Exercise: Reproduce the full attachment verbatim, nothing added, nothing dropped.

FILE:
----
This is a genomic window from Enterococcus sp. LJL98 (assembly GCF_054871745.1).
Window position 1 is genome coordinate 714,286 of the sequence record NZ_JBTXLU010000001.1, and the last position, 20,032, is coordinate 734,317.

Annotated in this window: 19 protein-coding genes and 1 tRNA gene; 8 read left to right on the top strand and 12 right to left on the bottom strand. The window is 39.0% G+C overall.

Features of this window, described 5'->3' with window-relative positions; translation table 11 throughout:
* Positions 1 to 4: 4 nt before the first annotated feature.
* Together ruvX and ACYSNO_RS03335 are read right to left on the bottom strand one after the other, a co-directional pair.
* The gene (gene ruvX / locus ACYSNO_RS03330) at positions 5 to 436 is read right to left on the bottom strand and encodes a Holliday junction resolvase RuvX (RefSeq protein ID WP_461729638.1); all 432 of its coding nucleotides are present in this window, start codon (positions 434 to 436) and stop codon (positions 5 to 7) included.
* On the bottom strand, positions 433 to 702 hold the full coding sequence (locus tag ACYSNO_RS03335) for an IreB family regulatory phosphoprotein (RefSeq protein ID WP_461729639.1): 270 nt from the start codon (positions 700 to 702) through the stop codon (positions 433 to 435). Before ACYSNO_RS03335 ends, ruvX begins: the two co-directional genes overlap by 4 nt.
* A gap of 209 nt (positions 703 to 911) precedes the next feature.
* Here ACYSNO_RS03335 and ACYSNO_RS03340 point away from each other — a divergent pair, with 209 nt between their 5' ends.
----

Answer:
This is a genomic window from Enterococcus sp. LJL98 (assembly GCF_054871745.1).
Window position 1 is genome coordinate 714,286 of the sequence record NZ_JBTXLU010000001.1, and the last position, 20,032, is coordinate 734,317.

Annotated in this window: 19 protein-coding genes and 1 tRNA gene; 8 read left to right on the top strand and 12 right to left on the bottom strand. The window is 39.0% G+C overall.

Features of this window, described 5'->3' with window-relative positions; translation table 11 throughout:
* Positions 1 to 4: 4 nt before the first annotated feature.
* Together ruvX and ACYSNO_RS03335 are read right to left on the bottom strand one after the other, a co-directional pair.
* The gene (gene ruvX / locus ACYSNO_RS03330) at positions 5 to 436 is read right to left on the bottom strand and encodes a Holliday junction resolvase RuvX (RefSeq protein ID WP_461729638.1); all 432 of its coding nucleotides are present in this window, start codon (positions 434 to 436) and stop codon (positions 5 to 7) included.
* On the bottom strand, positions 433 to 702 hold the full coding sequence (locus tag ACYSNO_RS03335) for an IreB family regulatory phosphoprotein (RefSeq protein ID WP_461729639.1): 270 nt from the start codon (positions 700 to 702) through the stop codon (positions 433 to 435). Before ACYSNO_RS03335 ends, ruvX begins: the two co-directional genes overlap by 4 nt.
* A gap of 209 nt (positions 703 to 911) precedes the next feature.
* Here ACYSNO_RS03335 and ACYSNO_RS03340 point away from each other — a divergent pair, with 209 nt between their 5' ends.